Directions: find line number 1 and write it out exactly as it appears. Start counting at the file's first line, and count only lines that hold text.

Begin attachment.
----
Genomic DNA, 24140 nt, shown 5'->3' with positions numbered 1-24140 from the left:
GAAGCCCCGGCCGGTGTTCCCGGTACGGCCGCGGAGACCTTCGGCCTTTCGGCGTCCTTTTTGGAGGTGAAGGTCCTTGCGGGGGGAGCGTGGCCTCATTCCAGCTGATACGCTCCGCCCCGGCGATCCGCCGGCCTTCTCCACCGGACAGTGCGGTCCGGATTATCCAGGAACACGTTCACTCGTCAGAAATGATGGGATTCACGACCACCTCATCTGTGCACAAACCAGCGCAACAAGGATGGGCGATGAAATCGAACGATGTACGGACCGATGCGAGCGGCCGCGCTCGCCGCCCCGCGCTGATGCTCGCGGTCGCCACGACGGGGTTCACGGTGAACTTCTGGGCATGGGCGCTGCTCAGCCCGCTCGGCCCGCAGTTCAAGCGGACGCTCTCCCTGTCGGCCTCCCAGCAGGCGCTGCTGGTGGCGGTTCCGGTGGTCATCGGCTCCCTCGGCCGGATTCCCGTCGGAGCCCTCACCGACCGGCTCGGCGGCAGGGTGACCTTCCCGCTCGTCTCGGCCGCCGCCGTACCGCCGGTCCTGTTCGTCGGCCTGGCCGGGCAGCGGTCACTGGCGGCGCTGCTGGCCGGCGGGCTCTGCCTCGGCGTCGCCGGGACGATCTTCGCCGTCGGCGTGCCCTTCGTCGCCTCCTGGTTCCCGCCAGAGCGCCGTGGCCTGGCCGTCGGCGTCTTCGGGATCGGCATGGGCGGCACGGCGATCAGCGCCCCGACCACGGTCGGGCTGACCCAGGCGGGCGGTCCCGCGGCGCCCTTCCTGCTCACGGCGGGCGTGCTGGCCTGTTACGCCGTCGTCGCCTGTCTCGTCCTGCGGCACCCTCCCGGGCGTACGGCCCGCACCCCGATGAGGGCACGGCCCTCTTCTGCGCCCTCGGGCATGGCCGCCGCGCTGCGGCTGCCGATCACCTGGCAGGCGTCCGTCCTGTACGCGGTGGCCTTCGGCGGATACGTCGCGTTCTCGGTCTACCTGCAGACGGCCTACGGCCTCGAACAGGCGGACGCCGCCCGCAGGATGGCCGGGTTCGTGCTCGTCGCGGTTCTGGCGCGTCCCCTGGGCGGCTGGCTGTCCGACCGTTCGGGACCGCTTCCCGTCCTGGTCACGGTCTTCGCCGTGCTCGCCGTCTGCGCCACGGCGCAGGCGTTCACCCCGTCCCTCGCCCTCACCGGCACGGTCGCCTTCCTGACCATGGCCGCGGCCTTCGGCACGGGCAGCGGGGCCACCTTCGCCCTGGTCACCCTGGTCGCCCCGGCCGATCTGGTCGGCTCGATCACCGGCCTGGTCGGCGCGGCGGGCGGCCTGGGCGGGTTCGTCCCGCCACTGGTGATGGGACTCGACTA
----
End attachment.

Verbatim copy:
Genomic DNA, 24140 nt, shown 5'->3' with positions numbered 1-24140 from the left: